COVID Related Flight Suspension for Intl. Flights Cut

Now Shenzhen   |   August 8, 2022

CHINA has shortened the suspension time for inbound international flights linked to COVID-19 cases starting yesterday to better promote economic development and international exchanges.

The Civil Aviation Administration, the country’s aviation regulator, said in a statement yesterday that once a flight has at least five passengers tested positive, it will be suspended for one week if the number of positive cases accounts for 4% of the total passengers on board, and two weeks if it accounts for 8%. The suspended flights will not be used for other routes.

“The adjustment aims to balance COVID-19 prevention and economic and social development, as well as promote cross-border exchanges and cooperation,” the statement said.

Early in April 2021, the administration updated its “circuit breaker mechanism” on regular inbound international passenger flights following the nation’s epidemic control and prevention policy.

According to the mechanism, the airline with five confirmed cases of COVID-19 infection on one single inbound passenger flight had two options to restrict its future operations.

It could choose to suspend the flight for two weeks from the fourth week after the flight entered the domestic airspace. The other option was to operate the flight with passenger load under 40% of its capacity for four weeks from the fourth week after the flight entered the domestic airspace.

For an airline with 10 confirmed cases on one single inbound flight, the flight was suspended from operation for four weeks from the fourth week after entering the domestic airspace. If the airline’s two consecutive inbound flights had 10 confirmed cases, the flight was suspended immediately for eight weeks.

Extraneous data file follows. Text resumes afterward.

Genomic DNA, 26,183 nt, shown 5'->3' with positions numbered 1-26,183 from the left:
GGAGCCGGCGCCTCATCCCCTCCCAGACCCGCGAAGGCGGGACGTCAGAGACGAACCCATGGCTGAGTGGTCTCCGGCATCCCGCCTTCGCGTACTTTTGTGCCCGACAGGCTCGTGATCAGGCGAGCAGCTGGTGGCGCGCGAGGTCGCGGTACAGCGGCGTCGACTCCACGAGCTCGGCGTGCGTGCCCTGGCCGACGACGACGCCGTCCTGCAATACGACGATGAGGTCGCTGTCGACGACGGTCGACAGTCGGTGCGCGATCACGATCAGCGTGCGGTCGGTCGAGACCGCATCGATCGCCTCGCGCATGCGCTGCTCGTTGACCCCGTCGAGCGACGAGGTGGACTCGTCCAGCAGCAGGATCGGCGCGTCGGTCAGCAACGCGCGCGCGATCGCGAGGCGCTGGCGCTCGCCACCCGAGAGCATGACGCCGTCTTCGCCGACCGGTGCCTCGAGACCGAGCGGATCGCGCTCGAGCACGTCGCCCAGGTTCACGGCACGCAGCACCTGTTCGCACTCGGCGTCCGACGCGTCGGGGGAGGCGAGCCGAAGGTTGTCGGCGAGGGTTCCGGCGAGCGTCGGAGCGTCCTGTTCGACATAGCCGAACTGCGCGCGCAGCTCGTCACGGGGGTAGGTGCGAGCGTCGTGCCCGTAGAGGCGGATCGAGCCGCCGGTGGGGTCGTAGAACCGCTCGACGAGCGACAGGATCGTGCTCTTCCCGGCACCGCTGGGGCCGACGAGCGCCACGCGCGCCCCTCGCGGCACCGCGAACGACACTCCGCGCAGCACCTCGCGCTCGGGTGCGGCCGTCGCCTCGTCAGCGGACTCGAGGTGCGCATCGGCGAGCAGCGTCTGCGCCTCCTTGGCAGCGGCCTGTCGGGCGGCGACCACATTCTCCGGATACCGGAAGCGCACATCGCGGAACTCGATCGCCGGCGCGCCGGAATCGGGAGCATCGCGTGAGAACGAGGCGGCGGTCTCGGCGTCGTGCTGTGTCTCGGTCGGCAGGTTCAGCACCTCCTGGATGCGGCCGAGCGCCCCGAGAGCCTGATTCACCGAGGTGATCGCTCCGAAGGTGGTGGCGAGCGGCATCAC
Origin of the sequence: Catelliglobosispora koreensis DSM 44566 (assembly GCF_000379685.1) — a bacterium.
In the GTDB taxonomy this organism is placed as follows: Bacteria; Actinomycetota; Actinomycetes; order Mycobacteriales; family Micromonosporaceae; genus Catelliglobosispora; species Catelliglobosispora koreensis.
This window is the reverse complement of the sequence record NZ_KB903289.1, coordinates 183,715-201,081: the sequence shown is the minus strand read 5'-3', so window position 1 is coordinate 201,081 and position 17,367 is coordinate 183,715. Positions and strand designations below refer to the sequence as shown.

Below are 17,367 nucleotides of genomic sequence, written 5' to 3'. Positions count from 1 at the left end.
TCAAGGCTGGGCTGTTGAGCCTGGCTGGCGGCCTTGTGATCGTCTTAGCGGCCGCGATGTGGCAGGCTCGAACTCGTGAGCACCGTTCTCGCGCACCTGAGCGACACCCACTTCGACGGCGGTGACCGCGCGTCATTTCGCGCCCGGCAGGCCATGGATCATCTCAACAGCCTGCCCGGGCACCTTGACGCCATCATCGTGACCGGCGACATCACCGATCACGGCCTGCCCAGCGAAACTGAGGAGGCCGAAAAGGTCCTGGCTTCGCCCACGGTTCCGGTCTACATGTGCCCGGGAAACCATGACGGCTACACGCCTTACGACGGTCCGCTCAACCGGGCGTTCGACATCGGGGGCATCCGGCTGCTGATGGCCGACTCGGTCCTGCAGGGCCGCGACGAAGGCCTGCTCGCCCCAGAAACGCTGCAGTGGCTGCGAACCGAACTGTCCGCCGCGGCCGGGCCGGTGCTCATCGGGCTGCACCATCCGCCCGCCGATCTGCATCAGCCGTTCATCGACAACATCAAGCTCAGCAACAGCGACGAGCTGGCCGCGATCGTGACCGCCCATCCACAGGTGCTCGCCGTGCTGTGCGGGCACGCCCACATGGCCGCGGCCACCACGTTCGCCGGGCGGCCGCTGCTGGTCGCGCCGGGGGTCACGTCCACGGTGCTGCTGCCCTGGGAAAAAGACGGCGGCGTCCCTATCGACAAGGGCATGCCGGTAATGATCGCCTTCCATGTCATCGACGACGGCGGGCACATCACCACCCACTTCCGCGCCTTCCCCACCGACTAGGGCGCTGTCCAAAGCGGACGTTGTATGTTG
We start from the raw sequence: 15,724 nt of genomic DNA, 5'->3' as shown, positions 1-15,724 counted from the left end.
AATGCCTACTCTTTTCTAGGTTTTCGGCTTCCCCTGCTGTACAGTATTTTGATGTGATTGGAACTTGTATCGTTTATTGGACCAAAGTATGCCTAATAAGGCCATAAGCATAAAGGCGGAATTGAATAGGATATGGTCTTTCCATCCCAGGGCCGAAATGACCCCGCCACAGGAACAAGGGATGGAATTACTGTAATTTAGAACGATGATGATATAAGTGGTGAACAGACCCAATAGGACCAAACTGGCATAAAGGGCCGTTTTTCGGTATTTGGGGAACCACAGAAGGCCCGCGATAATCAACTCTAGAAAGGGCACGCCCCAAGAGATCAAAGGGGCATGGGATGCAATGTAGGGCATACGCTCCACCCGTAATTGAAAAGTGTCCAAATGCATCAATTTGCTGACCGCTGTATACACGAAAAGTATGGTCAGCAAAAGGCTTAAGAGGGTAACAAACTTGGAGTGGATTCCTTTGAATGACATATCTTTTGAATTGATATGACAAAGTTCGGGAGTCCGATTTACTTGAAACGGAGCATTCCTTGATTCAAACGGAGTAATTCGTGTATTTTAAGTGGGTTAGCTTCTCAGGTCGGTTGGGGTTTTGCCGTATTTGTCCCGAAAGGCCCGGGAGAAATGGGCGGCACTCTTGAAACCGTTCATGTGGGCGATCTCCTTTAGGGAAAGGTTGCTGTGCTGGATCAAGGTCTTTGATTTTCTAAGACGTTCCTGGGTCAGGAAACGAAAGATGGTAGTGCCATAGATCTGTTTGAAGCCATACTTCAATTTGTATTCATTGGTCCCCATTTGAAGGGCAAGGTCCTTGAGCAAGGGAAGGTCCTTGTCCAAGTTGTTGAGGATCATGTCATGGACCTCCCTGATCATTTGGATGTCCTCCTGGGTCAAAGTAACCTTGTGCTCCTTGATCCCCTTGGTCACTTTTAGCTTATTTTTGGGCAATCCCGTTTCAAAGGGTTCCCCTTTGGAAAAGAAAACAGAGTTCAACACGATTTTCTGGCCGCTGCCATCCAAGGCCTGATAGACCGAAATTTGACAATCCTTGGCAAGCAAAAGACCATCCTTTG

If the confirmed cases on one single inbound flight reached 30, the flight was suspended immediately for four weeks.

Li Xiaojin, head of the Institute of Airport Economics, the Civil Aviation University of China, said the relaxed policy will reduce large passenger aircraft’s probability of being suspended and is especially in favor of long-distance international fights represented by those headed from European and U.S. cities because most large aircraft serve on these routes to meet robust domestic demand.

“For starters, the new policy slashes the suspension time by half for inbound international flights,” Li said. “Second, it measures the ratio of patients to the total passenger number on a flight instead of a fixed number of patients. In other words, it changes the odds that the bigger the plane is, the more likely it could be suspended. For example, for an A380 plane with 500 passengers, it needs to have 20 passengers on board tested positive for it to be suspended instead of the previous five.”

Qi Qi, vice head of the School of Economics and Management of Guangzhou Civil Aviation College, said the new policy will help stabilize the seat supply of regular international flights and facilitate essential travel by personnel between China and other countries and regions, and is a positive sign for China to gradually resume operations of regular international fights at full capacity.

ARTICLE FROM: Shenzhen Daily